WHEN Regina Venckuviene first moved to London from Lithuania, 14 years ago, she worked as a cleaner in a hotel. It was, she recalls, “horrible”. She was handed money in an envelope at the end of her shift: £2 per room cleaned. There was no time off, or holiday allowance, and anyone who complained was told “If you don’t like it, go.”
It makes a stark contrast with her current employment, as assistant manager for Clean for Good, launched last week as “London’s first ethical cleaning company”. “I never met so many people who care about the cleaners,” she says of the clients.
She is speaking in the offices of Clean for Good’s newest customer: Shepherd & Wedderburn, a corporate law firm that has supported the company with legal advice. It lies within the parish of St Andrew by the Wardrobe, in London, where Clean for Good was first conceived as a social enterprise by Miriam Goodacre, three years ago (News, 15 May 2015).
With the support of the Centre for Theology and Community (CTC), the Corporation of London, and the Church Mission Society, it is now employing several cleaners and working with clients across London.
The development director at CTC, Tim Thorlby, says that, although a handful of other cleaning companies pay the London Living Wage (£9.75 an hour), Clean for Good also promises training, good management, and investment in staff development.
It is “an attempt to answer a social problem with a business”, he says. “Government is wonderful, charity is wonderful, so is business.” He hopes to see “the transformation of the cleaning sector in London. . . Every human being, from the chief executive to the cleaner, is made in the image of God.”
“The question that many people ask is: ‘Is there an appetite in the market for people to pay more for their cleaning?’”Clean for Good’s business manager, Catherine Pearson, says. “I would say, yes. Few people ask to move on our prices. . . They want to do the right thing.”
While many clients are churches and charities, the corporate sector has potential, she reports. Companies have big corporate social-responsibility programmes: “The thing I want to challenge them on is the way that they do business — not just in the way they give away their profits, but looking at their supply chains. That is a way they can make a difference, and a sustainable difference.”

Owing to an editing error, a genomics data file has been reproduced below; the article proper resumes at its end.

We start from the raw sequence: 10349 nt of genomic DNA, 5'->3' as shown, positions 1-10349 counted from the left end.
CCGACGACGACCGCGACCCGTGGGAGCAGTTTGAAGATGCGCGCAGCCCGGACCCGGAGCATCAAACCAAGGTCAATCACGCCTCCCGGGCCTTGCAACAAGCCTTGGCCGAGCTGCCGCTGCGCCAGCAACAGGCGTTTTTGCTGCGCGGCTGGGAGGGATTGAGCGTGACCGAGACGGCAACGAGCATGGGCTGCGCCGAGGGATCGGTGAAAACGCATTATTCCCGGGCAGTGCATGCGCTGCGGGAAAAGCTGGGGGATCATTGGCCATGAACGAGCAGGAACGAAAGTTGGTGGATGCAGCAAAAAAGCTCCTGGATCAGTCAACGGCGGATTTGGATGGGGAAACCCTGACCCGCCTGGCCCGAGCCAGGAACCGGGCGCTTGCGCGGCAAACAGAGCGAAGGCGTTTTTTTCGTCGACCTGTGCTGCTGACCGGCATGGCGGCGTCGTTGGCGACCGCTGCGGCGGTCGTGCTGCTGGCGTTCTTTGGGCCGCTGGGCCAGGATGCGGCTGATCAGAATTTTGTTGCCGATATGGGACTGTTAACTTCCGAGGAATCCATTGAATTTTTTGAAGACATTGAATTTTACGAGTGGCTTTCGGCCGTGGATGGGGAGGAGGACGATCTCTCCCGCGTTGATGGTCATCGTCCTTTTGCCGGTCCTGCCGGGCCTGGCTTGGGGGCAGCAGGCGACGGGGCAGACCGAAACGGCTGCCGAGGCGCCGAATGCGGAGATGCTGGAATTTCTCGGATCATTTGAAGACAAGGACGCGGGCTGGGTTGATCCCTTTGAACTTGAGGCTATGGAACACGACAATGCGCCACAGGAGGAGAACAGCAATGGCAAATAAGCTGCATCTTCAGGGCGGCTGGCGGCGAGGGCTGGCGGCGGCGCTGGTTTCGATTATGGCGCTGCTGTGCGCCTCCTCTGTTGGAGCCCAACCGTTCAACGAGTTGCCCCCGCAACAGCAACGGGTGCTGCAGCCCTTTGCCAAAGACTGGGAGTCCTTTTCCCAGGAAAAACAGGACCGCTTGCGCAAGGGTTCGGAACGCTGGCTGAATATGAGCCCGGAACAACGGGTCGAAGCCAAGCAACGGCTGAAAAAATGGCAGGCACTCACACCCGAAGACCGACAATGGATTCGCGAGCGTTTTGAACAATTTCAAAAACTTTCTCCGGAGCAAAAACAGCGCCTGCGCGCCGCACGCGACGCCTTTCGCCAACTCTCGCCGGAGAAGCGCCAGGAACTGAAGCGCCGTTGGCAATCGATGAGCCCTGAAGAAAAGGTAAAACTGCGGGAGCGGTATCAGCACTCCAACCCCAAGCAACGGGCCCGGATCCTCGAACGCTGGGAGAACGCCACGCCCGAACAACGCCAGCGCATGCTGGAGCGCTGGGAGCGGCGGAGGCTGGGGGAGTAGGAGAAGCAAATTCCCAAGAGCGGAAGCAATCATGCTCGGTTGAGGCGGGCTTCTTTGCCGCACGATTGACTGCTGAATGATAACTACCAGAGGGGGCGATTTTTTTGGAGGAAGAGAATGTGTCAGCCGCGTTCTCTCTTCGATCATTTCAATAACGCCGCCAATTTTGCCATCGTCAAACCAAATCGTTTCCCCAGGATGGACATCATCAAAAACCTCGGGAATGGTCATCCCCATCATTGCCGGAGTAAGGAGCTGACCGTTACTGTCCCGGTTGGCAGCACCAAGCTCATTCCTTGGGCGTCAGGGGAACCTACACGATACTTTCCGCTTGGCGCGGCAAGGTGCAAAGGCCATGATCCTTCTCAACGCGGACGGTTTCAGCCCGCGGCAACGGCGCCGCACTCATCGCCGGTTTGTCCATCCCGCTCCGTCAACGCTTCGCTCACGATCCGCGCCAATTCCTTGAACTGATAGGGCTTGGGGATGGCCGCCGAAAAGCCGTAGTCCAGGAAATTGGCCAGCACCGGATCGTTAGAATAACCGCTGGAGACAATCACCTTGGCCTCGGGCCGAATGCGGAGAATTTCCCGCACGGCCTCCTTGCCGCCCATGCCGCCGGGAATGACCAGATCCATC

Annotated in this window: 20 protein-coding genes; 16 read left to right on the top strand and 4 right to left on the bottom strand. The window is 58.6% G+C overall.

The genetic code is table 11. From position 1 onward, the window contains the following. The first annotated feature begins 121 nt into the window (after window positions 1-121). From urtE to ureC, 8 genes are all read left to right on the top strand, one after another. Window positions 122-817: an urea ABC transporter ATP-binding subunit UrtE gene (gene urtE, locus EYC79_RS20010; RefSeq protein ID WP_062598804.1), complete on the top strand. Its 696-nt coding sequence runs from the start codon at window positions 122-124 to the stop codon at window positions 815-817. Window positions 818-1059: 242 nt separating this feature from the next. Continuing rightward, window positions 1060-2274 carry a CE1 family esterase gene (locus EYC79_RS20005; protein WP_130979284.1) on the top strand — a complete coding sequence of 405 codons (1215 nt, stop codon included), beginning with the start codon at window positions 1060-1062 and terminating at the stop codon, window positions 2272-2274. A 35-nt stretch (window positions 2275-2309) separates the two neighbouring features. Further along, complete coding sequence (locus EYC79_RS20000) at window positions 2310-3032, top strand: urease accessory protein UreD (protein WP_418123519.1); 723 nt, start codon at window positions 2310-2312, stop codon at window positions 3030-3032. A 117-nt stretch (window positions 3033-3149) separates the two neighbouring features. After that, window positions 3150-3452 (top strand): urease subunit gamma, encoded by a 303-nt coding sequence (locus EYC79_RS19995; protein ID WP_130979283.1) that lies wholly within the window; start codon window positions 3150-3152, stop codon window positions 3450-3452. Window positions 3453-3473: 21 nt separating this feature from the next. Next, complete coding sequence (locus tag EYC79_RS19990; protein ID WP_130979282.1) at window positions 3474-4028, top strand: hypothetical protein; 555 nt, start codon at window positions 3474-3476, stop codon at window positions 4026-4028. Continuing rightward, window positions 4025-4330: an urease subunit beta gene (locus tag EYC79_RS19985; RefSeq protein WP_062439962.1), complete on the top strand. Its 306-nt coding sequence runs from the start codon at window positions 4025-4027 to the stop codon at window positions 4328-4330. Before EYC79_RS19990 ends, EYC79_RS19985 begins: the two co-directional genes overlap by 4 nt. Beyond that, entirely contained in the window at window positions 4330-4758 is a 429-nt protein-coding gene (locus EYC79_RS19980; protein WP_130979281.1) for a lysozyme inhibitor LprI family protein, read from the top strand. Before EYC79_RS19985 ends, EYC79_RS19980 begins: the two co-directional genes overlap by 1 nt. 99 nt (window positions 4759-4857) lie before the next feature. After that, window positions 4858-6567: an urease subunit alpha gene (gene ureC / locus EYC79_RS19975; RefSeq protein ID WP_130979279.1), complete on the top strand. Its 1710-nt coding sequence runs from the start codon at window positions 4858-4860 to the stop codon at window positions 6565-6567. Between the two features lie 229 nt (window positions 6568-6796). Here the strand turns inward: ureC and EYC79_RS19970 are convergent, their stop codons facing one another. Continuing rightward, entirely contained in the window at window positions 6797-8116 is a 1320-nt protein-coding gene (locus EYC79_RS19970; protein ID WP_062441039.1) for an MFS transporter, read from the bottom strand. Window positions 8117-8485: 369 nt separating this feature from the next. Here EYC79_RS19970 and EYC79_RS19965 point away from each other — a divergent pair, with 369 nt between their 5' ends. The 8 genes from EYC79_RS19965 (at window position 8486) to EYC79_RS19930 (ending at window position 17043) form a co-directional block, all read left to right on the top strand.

She describes cleaners as a “hidden workforce. They come in late at night or early in the morning. They are relatively faceless to organisations. . . It is about ignorance rather than a morally conscious decision to pay low wages.”
Clean for Good is tackling this through its campaign “Who is my cleaner?”, which challenges employers to find out about the pay and conditions of this workforce. An Assistant Curate of Christ Church, Highbury, the Revd Liz Clutterbuck, learned that the church’s cleaner was being paid below the Living Wage. The cleaner is now in the process of being recruited to Clean for Good, where she will be paid the Living Wage.
Low wages mean that “life is miserable”, Ms Venckuviene says. She is aware of several families’ having to live in one house, perhaps even one room: “They cannot afford normal life. To survive they need to work long, long hours every day.”
One of the newest recruits at Clean for Good, Florentina Maria Cretu, had been working 72 hours a week in a chicken shop, earning £50 a day, without a contract. She is now working fewer hours for the same money. In addition, she is studying for a business-management qualification at college.
“I was tired all the time,” she recalls. Asked about what is different about Clean for Good she replies: “It is about who you work with; what people are around you. And it is not too much stress. This is important.”